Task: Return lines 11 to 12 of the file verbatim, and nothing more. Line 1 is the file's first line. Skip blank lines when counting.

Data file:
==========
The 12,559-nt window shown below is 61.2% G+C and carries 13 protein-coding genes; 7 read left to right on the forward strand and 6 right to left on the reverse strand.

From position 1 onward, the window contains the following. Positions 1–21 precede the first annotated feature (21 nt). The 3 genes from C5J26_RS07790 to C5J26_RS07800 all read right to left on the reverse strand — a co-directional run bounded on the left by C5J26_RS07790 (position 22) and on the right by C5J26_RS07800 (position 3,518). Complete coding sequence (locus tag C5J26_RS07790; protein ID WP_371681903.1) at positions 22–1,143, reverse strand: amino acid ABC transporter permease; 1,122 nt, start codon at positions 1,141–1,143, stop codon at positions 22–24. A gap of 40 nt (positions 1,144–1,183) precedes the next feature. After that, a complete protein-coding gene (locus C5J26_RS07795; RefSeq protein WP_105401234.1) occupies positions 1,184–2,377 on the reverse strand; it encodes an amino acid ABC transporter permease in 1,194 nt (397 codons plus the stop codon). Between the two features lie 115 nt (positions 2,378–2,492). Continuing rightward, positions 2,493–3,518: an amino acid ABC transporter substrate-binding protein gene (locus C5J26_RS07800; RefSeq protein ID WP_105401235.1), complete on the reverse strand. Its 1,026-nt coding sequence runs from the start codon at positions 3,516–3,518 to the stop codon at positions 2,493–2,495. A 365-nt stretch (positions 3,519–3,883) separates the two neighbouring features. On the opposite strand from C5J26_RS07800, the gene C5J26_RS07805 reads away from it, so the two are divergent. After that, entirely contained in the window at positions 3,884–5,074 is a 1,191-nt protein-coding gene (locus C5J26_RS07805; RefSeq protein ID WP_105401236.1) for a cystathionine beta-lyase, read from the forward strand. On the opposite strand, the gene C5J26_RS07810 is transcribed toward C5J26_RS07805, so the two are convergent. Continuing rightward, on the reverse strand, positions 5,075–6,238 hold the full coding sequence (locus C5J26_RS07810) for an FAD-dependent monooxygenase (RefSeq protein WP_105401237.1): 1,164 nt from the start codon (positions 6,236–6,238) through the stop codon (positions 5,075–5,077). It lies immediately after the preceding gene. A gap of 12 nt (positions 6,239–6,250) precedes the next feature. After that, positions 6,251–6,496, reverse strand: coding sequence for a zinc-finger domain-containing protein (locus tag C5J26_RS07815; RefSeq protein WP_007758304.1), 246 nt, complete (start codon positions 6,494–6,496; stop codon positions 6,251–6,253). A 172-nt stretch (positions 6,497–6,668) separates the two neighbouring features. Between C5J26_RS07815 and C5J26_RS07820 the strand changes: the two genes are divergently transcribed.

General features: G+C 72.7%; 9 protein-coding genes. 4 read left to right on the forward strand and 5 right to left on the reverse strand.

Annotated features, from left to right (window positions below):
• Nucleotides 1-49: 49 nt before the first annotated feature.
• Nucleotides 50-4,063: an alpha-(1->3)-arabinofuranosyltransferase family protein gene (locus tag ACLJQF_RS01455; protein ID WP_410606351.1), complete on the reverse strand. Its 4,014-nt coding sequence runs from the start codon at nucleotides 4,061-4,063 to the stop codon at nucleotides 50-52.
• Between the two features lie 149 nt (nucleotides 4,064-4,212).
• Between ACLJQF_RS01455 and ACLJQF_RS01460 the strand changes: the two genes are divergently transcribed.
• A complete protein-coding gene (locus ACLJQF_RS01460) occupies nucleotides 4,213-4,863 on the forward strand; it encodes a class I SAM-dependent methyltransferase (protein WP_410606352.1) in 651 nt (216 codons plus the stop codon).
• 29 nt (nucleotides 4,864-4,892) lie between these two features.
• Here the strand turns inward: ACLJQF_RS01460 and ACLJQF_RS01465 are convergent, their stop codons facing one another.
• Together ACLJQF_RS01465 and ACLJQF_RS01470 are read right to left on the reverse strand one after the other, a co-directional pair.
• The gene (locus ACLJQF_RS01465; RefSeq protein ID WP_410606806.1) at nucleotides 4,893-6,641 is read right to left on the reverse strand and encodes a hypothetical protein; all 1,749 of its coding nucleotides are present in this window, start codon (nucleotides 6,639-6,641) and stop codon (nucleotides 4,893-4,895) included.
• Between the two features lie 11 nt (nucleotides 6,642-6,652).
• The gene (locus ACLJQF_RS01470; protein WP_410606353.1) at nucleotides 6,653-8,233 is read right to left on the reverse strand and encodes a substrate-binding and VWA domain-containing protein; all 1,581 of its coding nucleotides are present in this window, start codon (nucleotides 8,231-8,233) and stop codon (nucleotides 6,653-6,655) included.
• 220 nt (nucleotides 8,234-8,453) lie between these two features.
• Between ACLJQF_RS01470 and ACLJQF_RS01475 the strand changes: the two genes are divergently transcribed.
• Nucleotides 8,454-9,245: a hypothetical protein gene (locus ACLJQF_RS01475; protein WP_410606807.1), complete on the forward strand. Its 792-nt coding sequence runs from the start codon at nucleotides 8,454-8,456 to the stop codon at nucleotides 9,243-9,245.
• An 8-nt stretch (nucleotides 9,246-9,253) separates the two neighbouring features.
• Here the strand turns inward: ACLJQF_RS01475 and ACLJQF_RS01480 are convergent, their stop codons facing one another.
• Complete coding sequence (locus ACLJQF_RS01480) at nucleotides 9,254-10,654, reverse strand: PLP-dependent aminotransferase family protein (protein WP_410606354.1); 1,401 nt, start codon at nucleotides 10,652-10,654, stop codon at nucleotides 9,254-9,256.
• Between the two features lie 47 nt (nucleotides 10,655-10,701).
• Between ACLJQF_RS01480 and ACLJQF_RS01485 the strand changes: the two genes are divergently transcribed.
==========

• Here the strand turns inward: ACLJQF_RS01460 and ACLJQF_RS01465 are convergent, their stop codons facing one another.
• Together ACLJQF_RS01465 and ACLJQF_RS01470 are read right to left on the reverse strand one after the other, a co-directional pair.